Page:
How about if travelers from another world or even another universe didn’t have vocal chords?  How would you talk to them?  What if they were silicon-based and looked like everyday rocks?  The Horta from Star Trek was a living rock, and only Spock, a telepathic alien, could communicate with it.

In Science Fiction, we find all kinds of ways to communicate with aliens.  The Tardis from Doctor Who allows The Doctor and his companions to talk to all aliens.  In The Hitchhiker’s Guide to the Galaxy series you put a special little alien fish in your ear and it translates alien languages.  And in Star Trek,  you have a universal translator.

But, how would you actually communicate with an alien without vocal chords, one with flippers or tentacles or claws instead of fingers and therefore unable understand human sign language?  One without ears to hear with?  Maybe you might find common ground through using the Periodic Table of Elements.  Or maybe through the use of basic math or even machine code.

As writers, we have to think about these things.  We have to make our aliens alien and not just humans parading around in rubber suits.

In my E-book, Sky Knights, and in my soon to be published E-books, Chaos Company and the sequel I’m writing, Chaos Marines, I created an alien race that resembles the Gorgons of Greek mythology.  The difference is that my alien Gorgons have no eyes, no ears, no noses.  Their faces have orifices for eating and breathing, but in place of other sensory organs and hair they have hundreds of weaving and wiggling sensory tendrils.

Now, I have to admit that I borrowed some of the ideas for my Gorgons from Star Trek’s Medusan an alien race portrayed in the TV episode as flashing bizarre lights which are so hideous that if humans, or any alien race with eyes, look at the Medusans without a special visor, these humanoid people go insane.  But my twist was this question, what if the Gorgons were driven insane by the very existence and physical appearance of humans?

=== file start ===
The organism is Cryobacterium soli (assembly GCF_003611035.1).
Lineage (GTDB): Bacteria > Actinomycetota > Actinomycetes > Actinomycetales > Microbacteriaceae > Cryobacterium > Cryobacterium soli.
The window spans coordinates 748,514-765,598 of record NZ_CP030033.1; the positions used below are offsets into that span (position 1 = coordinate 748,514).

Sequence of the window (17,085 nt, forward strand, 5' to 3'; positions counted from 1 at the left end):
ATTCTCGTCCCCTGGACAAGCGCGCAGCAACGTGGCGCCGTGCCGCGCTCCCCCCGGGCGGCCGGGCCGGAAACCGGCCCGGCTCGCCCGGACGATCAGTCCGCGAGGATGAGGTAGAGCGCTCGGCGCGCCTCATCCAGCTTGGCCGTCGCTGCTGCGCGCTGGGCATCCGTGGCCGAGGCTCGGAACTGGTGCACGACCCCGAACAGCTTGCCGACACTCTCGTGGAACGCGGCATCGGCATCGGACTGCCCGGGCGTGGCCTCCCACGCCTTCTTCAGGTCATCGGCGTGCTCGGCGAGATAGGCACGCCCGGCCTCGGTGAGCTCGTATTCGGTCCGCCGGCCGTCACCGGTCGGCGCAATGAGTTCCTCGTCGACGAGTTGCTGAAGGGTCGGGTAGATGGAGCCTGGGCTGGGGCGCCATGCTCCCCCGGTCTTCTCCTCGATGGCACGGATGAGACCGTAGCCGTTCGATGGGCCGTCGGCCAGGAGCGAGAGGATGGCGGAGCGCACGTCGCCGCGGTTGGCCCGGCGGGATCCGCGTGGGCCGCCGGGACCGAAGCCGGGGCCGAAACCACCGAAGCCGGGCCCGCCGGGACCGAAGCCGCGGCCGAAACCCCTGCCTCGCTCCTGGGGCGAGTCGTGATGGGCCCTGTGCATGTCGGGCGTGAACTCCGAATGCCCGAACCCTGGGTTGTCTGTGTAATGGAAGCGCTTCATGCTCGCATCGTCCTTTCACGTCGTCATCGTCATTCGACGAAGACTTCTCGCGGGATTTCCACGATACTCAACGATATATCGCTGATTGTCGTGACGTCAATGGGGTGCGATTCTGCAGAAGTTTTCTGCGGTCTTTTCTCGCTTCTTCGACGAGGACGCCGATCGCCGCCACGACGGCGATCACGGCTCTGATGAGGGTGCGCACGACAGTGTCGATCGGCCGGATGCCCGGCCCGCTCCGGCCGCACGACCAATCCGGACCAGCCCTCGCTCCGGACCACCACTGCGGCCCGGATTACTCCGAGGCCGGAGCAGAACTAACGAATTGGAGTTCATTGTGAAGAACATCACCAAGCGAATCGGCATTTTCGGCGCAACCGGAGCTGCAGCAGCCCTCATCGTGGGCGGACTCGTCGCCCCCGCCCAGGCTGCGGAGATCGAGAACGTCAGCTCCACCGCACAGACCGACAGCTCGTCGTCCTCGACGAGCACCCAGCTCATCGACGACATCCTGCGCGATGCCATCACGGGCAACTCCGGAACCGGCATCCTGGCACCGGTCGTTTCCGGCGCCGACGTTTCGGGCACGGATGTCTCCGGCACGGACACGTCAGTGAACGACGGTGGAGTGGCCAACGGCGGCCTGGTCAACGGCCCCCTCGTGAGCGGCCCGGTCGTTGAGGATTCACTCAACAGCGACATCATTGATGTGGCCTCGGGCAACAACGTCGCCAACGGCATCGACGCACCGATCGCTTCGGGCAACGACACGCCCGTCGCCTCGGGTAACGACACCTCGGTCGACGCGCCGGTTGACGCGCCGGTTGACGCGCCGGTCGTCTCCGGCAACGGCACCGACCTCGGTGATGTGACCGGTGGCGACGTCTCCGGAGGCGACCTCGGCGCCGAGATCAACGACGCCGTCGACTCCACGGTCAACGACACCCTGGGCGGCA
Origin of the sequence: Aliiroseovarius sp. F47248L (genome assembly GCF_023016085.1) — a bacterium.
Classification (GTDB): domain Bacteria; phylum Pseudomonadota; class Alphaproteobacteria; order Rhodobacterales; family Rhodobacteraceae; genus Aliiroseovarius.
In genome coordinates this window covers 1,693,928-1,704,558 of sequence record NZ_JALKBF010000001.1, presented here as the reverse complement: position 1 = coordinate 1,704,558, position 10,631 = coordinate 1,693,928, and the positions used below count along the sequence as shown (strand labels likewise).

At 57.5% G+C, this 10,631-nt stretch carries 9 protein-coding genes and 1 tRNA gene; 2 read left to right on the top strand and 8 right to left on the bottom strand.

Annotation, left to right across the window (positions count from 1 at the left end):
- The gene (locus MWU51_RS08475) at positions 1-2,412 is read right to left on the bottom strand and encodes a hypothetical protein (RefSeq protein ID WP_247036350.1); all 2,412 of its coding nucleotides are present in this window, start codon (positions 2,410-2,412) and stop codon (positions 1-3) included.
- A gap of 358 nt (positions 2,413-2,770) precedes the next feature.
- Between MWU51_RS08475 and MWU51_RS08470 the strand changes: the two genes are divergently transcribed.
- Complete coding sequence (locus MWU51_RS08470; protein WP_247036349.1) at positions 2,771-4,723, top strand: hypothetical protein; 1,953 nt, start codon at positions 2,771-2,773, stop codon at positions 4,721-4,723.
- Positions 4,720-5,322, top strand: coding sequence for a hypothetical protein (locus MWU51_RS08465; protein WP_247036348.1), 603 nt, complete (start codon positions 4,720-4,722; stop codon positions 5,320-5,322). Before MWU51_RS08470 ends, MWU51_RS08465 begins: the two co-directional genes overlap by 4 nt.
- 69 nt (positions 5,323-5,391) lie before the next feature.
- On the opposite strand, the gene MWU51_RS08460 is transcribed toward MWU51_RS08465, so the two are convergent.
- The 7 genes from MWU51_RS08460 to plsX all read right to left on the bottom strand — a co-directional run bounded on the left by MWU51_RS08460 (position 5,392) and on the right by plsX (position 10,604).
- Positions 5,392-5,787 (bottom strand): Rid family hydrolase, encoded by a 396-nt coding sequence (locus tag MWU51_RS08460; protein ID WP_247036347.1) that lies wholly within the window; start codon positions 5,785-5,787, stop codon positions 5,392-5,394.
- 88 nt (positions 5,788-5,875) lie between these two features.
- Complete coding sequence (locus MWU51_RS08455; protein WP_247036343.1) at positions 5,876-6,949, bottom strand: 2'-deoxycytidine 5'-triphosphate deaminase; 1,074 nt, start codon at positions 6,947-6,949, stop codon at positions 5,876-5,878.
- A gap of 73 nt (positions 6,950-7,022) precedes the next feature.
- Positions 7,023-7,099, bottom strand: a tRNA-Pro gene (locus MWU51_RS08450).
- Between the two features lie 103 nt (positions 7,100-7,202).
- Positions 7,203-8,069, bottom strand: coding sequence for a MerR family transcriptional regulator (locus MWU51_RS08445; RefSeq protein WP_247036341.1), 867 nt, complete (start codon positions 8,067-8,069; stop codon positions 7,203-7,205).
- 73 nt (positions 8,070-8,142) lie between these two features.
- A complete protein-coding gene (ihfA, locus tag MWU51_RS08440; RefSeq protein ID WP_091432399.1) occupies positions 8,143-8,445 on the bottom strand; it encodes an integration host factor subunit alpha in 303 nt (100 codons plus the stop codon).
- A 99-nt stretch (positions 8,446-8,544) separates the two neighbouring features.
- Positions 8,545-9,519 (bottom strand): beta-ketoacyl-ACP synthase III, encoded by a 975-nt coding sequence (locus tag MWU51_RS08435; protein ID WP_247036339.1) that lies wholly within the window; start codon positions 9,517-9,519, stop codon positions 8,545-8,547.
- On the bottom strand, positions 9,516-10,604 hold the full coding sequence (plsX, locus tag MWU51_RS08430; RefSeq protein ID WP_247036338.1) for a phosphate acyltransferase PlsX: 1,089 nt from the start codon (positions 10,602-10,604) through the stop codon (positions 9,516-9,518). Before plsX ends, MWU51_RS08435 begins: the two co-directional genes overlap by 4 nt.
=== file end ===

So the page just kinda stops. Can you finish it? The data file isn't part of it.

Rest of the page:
What would they do to overcome the insanity caused by our existence?  How about if they sought to destroy us and everything about us, including our buildings and houses, our families, our pets and farm animals, everything that reminded them of our existence?  And what if human colonists and Gorgon colonists claimed and shared the same world?  What tensions would that create?  When would war break out?

That’s the exterior conflict in my stories.  The interior conflicts for my human characters is how can they hold on to their own sanity fighting a race that commits such atrocities as chopping living prisoners up with axes or throwing human children from skyscrappers in attempts at catharsis for their intense fears and insanity over humanity’s existence?

Why, you might ask, would the Gorgons do that?  Well, when ants invade our homes don’t we poison them?  When roaches and black widow spiders invade our homes, don’t we stomp on them?  Don’t we swat bees and flies?  Don’t we poison gophers, rats and mice?  Don’t spray for mosquitoes?  Don’t we kill sharks for the threats they impose?

Why would aliens be any different than us in that respect?  For us, it would be truly alien for intelligent beings to wantonly kill us because we are different.  Yet wouldn’t some of us do the same thing if encountering a ravenous blob or the creatures from Independence Day?

Think about it.